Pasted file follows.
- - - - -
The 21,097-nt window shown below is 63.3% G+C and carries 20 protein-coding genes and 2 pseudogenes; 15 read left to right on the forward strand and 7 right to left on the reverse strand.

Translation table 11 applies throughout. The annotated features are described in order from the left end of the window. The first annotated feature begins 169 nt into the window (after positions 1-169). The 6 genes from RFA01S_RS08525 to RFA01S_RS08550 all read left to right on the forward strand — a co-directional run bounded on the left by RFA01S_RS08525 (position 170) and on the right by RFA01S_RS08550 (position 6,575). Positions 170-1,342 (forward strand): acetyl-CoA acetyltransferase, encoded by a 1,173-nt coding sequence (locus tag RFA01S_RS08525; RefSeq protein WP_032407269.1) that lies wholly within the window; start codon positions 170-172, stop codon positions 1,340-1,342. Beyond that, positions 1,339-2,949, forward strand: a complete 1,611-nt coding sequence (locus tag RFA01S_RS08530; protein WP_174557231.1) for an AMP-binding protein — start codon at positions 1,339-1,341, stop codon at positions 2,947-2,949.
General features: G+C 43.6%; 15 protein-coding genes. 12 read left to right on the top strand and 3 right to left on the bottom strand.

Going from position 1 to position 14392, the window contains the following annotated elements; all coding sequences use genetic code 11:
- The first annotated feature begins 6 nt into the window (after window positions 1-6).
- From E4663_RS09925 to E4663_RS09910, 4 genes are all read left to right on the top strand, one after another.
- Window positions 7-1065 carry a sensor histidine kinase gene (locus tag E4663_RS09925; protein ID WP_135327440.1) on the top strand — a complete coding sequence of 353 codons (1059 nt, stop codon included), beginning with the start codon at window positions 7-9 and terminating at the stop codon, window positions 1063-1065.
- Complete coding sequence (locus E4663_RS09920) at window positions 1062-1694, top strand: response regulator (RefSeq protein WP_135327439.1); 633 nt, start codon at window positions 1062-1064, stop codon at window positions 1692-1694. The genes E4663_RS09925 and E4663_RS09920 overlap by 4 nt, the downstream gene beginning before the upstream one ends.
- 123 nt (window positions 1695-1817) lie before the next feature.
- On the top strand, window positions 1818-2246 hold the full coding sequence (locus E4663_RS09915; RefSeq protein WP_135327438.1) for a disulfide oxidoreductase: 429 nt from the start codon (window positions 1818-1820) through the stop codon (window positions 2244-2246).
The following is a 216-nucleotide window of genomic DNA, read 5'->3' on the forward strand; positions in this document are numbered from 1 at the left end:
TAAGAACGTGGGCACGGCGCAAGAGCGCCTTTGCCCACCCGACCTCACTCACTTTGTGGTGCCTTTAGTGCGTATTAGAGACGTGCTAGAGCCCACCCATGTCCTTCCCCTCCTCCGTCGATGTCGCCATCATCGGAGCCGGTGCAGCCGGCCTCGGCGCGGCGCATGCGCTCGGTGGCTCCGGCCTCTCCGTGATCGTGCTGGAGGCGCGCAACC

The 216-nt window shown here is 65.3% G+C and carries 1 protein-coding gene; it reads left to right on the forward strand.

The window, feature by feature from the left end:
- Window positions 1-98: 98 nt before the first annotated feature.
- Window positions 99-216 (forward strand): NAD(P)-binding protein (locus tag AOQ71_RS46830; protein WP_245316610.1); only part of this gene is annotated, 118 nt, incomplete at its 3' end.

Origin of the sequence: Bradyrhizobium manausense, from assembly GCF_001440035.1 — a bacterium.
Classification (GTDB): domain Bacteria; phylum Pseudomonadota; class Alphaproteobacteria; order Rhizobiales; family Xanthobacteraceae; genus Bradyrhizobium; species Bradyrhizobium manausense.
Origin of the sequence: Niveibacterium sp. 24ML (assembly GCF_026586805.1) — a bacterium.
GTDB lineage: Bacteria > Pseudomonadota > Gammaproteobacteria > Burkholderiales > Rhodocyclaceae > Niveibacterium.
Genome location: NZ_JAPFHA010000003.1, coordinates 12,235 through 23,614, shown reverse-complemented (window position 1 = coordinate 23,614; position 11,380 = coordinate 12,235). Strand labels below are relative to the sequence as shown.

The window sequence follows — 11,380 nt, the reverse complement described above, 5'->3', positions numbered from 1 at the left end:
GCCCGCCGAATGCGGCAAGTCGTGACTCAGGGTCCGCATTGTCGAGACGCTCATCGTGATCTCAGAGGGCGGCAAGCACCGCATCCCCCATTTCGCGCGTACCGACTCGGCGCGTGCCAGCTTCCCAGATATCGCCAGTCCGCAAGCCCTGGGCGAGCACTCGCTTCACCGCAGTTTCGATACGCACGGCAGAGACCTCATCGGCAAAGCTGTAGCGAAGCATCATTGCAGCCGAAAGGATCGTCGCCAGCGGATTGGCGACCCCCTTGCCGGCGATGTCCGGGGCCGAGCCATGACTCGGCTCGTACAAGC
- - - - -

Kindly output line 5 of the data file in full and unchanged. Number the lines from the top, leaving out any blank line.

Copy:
- The first annotated feature begins 6 nt into the window (after window positions 1-6).